Gizmodo reports that 150 different Subway stores and at least 50 retail shops were affected with the hackers collecting information from more than 80,000 customers. Ars Technica reports that the hackers committed the crime without too much effort, relatively speaking:
"This is the crime of the future," said Dave Marcus, director of security research and communications at McAfee Labs in an interview with Ars. Instead of coming in with guns and robbing the till, he said, criminals can target small businesses, "root them from across the planet, and steal digitally."
The tools used in the crime are widely available on the Internet for anyone willing to take the risks, and small businesses' generally poor security practices and reliance on common, inexpensive software packages to run their operations makes them easy pickings for large-scale scams like this one, Marcus said.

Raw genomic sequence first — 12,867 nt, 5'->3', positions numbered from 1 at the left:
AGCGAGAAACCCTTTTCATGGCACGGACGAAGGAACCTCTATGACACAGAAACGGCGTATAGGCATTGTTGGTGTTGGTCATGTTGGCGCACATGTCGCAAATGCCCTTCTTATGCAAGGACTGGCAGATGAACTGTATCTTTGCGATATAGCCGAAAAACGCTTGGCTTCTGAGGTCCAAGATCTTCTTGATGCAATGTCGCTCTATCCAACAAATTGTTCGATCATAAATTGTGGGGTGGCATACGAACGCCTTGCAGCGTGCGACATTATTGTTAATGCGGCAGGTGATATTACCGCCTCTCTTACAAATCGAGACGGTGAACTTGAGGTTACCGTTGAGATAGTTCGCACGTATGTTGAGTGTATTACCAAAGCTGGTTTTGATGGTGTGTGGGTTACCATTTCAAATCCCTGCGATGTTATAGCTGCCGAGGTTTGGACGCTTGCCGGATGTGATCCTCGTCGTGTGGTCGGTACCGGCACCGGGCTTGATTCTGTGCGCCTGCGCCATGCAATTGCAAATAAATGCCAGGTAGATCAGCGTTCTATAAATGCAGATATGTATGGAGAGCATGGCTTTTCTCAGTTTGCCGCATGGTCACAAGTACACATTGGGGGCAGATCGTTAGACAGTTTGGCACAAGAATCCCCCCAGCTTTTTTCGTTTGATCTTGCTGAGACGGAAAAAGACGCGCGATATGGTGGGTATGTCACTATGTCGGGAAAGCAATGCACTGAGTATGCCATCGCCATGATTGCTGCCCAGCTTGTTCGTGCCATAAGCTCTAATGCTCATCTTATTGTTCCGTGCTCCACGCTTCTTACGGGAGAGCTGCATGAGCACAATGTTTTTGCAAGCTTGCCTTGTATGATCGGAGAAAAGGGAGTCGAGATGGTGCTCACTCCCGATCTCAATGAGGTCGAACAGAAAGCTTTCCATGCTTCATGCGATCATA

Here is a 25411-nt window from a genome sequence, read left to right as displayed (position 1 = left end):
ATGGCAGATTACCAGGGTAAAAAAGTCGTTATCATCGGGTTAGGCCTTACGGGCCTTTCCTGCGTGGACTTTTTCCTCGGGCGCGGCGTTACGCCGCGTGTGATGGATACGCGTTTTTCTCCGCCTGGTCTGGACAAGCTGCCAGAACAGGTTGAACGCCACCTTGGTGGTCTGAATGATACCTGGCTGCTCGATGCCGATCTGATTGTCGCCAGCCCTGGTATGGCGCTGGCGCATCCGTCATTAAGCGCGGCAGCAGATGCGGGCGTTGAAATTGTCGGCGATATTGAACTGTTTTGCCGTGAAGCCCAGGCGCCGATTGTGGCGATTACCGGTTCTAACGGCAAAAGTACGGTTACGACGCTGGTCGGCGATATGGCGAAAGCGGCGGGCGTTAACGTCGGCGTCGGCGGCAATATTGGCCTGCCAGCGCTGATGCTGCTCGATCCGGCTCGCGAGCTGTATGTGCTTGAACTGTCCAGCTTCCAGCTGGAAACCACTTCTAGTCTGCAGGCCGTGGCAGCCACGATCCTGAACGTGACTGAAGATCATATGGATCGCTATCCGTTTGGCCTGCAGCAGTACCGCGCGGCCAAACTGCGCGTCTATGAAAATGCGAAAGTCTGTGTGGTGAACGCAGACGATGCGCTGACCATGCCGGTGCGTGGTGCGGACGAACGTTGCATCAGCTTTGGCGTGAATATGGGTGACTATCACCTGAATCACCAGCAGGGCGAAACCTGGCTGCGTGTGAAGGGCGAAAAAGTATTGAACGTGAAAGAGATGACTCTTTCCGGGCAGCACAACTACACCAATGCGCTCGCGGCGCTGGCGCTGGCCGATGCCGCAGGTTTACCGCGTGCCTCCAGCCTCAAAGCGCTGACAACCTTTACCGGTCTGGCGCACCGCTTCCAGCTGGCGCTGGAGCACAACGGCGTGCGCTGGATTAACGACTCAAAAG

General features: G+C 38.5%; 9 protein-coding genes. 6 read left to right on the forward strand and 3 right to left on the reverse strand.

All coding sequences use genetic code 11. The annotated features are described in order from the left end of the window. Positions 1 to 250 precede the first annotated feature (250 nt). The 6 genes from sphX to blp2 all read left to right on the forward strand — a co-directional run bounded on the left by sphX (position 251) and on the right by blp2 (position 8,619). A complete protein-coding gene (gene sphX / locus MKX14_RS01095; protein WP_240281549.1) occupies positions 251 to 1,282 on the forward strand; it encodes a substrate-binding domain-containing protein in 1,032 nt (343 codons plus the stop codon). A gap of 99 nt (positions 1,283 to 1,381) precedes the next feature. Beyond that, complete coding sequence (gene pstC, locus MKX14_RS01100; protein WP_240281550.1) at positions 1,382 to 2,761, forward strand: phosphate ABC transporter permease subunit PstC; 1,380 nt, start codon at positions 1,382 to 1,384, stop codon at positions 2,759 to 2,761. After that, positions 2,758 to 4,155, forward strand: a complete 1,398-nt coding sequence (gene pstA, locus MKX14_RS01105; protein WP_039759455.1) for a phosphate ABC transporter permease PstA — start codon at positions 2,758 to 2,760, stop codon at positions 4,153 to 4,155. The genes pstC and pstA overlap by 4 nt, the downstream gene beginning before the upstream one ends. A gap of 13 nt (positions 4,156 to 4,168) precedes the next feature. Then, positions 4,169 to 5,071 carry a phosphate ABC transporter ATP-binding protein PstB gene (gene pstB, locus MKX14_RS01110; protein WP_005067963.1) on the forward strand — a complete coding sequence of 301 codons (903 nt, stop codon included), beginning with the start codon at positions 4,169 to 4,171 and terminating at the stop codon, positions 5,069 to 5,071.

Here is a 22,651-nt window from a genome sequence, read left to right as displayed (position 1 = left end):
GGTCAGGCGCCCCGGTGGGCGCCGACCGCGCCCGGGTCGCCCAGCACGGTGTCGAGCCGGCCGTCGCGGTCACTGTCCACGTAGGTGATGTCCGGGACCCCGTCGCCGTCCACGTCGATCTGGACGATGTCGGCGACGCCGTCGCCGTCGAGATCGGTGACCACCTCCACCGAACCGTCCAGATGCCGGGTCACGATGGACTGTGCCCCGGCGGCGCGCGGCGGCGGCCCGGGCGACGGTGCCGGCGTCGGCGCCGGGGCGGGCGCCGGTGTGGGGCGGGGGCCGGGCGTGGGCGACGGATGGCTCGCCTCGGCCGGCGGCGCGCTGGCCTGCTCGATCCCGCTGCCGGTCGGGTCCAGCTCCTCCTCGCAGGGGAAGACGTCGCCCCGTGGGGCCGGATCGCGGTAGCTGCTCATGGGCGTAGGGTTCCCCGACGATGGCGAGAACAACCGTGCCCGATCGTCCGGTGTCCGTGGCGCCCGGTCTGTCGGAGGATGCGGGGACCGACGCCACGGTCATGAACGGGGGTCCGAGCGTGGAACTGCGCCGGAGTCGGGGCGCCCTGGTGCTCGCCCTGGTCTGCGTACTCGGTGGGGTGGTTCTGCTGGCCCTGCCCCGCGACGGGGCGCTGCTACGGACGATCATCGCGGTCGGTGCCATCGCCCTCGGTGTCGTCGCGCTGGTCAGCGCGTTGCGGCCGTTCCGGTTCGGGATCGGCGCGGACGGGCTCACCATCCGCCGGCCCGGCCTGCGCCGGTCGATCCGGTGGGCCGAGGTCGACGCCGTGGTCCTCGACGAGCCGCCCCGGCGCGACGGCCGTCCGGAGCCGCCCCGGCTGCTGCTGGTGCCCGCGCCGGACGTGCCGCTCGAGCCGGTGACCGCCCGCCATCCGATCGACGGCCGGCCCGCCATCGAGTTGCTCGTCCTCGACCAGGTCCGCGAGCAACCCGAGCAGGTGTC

Ars Technica goes on to report Konrad Fellmann, audit and compliance manager for SecureState, says that in most situations the ability to gain access to credit card information in the way these hackers did wouldn't be possible. Remote access is banned for systems storing credit card information by the PCI Security Standards Council. But for smaller businesses that don't store credit card info, this rule does not apply. Subway should franchises should have abided by the PCI rule but Evan Schuman, editor of retail technology trade site StorefrontBacktalk, said that franchise owners often "directly and blatantly disregarded" the policy, according to Ars Technica.
Some of the data, Ars Technica reports, was used to make fake credit cards. Find more details on how the hackers collected the information here.